Wiley G. Higgins’ Gamecock Rifle
The “Gamecock” rifle is so known for the silver bust of a fighting gamecock inlaid on the cheek piece. This exciting rifle was made by Wiley G. Higgins in the Indian Springs area of middle Georgia - ca. 1825.
Just twenty years ago, no existing longrifles made in Georgia prior to the 1840s had been identified. Quality half-stock, percussion rifles by mid to late 19th century Georgia gunsmiths were well known. But early 19th century flintlocks were as yet undiscovered. During recent years, scholarship by Dick Kennedy, Arnie Dowd, the late Dan Wallace, Jerry Noble and others led to the discovery of an outstanding school of gunsmiths working in Georgia during the flintlock era and to the identification of rifles and pistols attributable to these master gunsmiths.
Wiley Grover Higgins is foremost among early Georgia makers whose work has now been identified. Born in South Carolina in 1799, Higgins moved with his father, brothers and other family members to the Indian Springs area in central Georgia some years prior to 1820. Two treaties with the Creek Indians were negotiated and signed in Indian Springs in the 1820s. A number of the Higgins family members were working as gunsmiths, silversmiths and blacksmiths in the area during those frontier days.
The identification of Higgins’ work came about from the study of a fantastic silver-mounted rifle signed on the patchbox “Wiley G. Higgins, M. A.” That rifle, which is pictured in Kindig’s book at page 336, and described by Kindig as “by far the most artistic Kentucky rifle of its period that I have ever seen”, is now in the Frazier Museum in Louisville. Kindig did not realize that Higgins’s signature on the patchbox was that of the gunsmith (as is sometimes seen in Southern guns).
The Gamecock rifle turned up in a farm sale on the Alabama/Florida line in 1985 and was thereafter acquired by Arnie Dowd of Colorado. Dowd recognized its connection with the rifle pictured by Kindig, with a pistol which is believed to have belonged to Andrew Jackson (on display at the Hermitage in Nashville) and with the “Southern Belle” rifle in the Cody Museum collection. Because of the evident Carolina characteristics of those pieces, Arnie began his search for Wiley G. Higgins in the Carolinas. His discovery of Higgins in the 1830 Georgia census led to extensive research by Dan Wallace. Dan’s research established the importance of Wiley G. Higgins and his kin as gunsmiths in middle Georgia and later on in Alabama, Mississippi, Arkansas and Texas.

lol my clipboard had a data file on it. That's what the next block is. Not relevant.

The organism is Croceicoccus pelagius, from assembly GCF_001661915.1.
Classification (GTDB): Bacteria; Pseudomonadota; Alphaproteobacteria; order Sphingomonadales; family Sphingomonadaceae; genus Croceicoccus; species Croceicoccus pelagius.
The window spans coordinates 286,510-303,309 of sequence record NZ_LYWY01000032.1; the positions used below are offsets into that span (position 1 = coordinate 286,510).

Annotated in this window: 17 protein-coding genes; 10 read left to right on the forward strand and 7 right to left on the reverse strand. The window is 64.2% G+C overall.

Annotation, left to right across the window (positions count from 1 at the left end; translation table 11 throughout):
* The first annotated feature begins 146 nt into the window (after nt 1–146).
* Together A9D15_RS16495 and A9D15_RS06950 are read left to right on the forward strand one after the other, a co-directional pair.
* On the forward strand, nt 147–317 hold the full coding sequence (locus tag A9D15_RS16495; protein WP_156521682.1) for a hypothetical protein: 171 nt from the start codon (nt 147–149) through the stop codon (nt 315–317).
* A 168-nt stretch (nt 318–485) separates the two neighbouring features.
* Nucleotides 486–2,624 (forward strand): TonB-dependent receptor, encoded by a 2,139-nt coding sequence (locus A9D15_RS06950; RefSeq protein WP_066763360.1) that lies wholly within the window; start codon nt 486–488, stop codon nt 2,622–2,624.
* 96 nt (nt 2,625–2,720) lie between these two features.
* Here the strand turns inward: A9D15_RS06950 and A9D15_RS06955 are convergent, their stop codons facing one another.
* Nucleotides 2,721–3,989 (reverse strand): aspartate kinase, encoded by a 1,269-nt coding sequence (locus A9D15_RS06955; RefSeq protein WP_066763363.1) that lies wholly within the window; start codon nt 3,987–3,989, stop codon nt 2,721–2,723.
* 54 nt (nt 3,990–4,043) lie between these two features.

We now know that the unique characteristics of the early rifles produced in Georgia by Wiley G. Higgins include a “paneled” buttplate. Silver overlays on the barrel and other surfaces, and silver facing on the lock mortise are often present on Higgins rifles. The rifles have a distinct Carolina influence, with incised carved comb and lower buttstock lines, as well as in the engraving patterns. We do not know yet whether rifles with these characteristics were made by members of the Higgins family other than Wiley. Some 14 rifles in this school have been identified to date. Perhaps others are yet to be discovered.
Wayne T. Elliott, KRA